Tag Archives: Cancer

The Fragility of Life

Two weeks ago I posted a message on Facebook about successfully completing six months of radiation and hormone treatment for prostate cancer, something I hadn’t shared widely before then.

The response overwhelmed me. I received hundreds of upbeat comments, “likes” and other encouragement, all of which filled my heart. But there were also messages from friends around the country who shared their own cancer stories.

One former work colleague told me about his experience, as did a relative and others. That was just for prostate cancer.

A college friend wrote to tell me how he’s gone through three operations for bladder cancer.  Another friend, who grew up near me, told me he’s been battling a similar cancer for nearly a year.

Another long-time friend wrote to say he’s been dealing with multiple myeloma.

Still another friend said she and her husband are both cancer survivors.

The toughest messages and stories have come from friends far younger than me. One is now fighting brain cancer. Even younger is a former Duke student who has gone through a “nightmare” battle with breast cancer, which appears to have turned out well. 

“Cancer is scary!” she wrote me.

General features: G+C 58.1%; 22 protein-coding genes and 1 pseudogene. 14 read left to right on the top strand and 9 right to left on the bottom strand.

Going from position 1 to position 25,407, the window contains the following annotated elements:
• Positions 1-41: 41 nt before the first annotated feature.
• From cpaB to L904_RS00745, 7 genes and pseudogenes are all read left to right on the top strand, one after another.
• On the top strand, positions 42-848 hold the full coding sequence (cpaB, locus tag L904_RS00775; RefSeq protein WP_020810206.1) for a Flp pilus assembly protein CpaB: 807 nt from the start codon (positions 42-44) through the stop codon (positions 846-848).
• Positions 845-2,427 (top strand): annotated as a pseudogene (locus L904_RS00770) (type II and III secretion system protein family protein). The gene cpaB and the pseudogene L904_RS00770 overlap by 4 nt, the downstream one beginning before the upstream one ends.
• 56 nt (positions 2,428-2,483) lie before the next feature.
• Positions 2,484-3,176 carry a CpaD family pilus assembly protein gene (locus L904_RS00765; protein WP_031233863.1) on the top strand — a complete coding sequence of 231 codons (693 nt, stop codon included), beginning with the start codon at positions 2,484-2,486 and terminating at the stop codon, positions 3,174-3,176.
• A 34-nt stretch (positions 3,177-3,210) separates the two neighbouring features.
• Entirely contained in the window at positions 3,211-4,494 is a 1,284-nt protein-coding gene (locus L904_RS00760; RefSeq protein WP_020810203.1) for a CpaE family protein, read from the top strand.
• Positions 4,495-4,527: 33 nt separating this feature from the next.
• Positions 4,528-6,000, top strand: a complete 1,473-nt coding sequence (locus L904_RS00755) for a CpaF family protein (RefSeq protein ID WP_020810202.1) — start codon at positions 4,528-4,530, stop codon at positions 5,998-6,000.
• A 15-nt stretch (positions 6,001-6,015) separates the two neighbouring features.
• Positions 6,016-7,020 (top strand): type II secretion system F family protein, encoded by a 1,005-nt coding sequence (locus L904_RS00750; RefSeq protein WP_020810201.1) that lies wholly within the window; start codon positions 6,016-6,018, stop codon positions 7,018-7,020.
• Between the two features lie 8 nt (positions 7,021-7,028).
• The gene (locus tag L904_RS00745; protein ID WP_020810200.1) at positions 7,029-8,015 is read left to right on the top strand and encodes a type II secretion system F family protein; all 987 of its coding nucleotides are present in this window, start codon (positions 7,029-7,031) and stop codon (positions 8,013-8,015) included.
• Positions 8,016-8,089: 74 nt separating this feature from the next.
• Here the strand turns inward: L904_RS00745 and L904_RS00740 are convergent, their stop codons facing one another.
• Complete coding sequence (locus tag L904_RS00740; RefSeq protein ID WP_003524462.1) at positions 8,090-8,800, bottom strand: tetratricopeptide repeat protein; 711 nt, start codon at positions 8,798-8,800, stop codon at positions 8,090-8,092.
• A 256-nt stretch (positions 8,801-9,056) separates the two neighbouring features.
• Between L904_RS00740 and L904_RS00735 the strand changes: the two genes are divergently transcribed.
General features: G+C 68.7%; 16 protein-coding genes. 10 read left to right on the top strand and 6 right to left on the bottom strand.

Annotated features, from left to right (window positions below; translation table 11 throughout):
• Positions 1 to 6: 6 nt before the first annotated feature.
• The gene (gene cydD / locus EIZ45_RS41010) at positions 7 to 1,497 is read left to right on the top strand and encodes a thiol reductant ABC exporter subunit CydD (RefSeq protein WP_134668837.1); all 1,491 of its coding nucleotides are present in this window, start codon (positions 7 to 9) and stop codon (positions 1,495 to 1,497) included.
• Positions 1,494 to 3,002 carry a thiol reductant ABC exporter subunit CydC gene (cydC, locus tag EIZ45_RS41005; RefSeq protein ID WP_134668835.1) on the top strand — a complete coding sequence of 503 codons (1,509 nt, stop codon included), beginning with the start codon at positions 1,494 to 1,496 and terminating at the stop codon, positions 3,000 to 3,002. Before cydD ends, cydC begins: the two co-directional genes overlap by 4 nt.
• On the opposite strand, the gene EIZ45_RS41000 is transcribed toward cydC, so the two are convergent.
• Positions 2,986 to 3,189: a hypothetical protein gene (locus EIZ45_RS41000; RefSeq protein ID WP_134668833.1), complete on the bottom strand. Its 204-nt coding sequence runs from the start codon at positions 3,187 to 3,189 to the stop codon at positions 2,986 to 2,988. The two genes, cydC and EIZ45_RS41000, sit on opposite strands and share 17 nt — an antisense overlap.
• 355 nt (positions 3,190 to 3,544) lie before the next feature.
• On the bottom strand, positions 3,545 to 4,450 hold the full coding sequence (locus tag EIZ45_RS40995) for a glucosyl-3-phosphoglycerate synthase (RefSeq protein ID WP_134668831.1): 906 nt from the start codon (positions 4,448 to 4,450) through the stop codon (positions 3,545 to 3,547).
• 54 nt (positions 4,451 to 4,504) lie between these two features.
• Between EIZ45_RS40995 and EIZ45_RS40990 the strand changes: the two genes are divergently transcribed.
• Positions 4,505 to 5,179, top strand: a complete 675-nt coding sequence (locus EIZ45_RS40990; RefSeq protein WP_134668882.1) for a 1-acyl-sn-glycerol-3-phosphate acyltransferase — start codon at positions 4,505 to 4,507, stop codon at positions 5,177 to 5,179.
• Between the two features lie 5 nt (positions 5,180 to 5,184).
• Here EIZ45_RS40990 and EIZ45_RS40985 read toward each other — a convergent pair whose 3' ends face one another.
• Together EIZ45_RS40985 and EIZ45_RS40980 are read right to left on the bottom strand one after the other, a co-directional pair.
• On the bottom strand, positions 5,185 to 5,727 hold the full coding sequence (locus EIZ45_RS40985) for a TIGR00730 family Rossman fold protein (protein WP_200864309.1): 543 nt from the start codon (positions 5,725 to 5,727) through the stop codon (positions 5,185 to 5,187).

I’d known that intellectually. As a science writer, I’d written about oncogenes, signal transduction pathways and other aspects of cancer. But my knowledge was largely abstract, except when loved ones were affected.

Getting cancer myself, even a treatable kind with a high survival rate, has made it far more personal. It’s been like when Champa and I were expecting our first child and I began noticing all of the pregnant women around me. They’d always been there. I just hadn’t paid much attention to them. Foolish me.

My younger friend who battled breast cancer closed her last message by saying, “Let our new perspective be a source of strength.” Yes, and of compassion, too. Our lives are fragile. Even the happiest day can turn grim in a moment, with a doctor’s frown, a baby’s cry or a car’s skid. We interact daily with people facing “scary,” regardless of whether we recognize their situation or have joined them yet ourselves.